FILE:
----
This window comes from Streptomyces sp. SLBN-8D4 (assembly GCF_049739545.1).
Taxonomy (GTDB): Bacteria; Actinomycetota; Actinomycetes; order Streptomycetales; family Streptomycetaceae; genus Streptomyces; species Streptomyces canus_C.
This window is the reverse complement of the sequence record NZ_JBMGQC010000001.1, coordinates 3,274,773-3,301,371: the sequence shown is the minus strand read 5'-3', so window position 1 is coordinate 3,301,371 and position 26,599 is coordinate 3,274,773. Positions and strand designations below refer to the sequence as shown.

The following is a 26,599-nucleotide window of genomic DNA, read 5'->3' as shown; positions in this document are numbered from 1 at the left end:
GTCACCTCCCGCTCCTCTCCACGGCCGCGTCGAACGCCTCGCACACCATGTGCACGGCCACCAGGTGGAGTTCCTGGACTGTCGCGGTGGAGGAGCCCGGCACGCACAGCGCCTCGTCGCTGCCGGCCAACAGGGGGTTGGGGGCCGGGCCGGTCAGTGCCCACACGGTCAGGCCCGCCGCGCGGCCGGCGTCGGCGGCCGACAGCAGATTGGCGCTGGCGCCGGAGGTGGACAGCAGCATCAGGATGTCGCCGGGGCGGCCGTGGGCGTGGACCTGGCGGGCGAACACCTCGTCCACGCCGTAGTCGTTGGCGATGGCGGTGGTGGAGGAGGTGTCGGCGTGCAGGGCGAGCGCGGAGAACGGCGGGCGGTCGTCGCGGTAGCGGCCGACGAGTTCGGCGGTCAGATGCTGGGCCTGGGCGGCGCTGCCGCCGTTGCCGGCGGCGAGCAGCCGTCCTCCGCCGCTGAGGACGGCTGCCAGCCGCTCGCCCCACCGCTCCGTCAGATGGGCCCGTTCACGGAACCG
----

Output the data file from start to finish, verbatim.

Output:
This window comes from Streptomyces sp. SLBN-8D4 (assembly GCF_049739545.1).
Taxonomy (GTDB): Bacteria; Actinomycetota; Actinomycetes; order Streptomycetales; family Streptomycetaceae; genus Streptomyces; species Streptomyces canus_C.
This window is the reverse complement of the sequence record NZ_JBMGQC010000001.1, coordinates 3,274,773-3,301,371: the sequence shown is the minus strand read 5'-3', so window position 1 is coordinate 3,301,371 and position 26,599 is coordinate 3,274,773. Positions and strand designations below refer to the sequence as shown.

The following is a 26,599-nucleotide window of genomic DNA, read 5'->3' as shown; positions in this document are numbered from 1 at the left end:
GTCACCTCCCGCTCCTCTCCACGGCCGCGTCGAACGCCTCGCACACCATGTGCACGGCCACCAGGTGGAGTTCCTGGACTGTCGCGGTGGAGGAGCCCGGCACGCACAGCGCCTCGTCGCTGCCGGCCAACAGGGGGTTGGGGGCCGGGCCGGTCAGTGCCCACACGGTCAGGCCCGCCGCGCGGCCGGCGTCGGCGGCCGACAGCAGATTGGCGCTGGCGCCGGAGGTGGACAGCAGCATCAGGATGTCGCCGGGGCGGCCGTGGGCGTGGACCTGGCGGGCGAACACCTCGTCCACGCCGTAGTCGTTGGCGATGGCGGTGGTGGAGGAGGTGTCGGCGTGCAGGGCGAGCGCGGAGAACGGCGGGCGGTCGTCGCGGTAGCGGCCGACGAGTTCGGCGGTCAGATGCTGGGCCTGGGCGGCGCTGCCGCCGTTGCCGGCGGCGAGCAGCCGTCCTCCGCCGCTGAGGACGGCTGCCAGCCGCTCGCCCCACCGCTCCGTCAGATGGGCCCGTTCACGGAACCG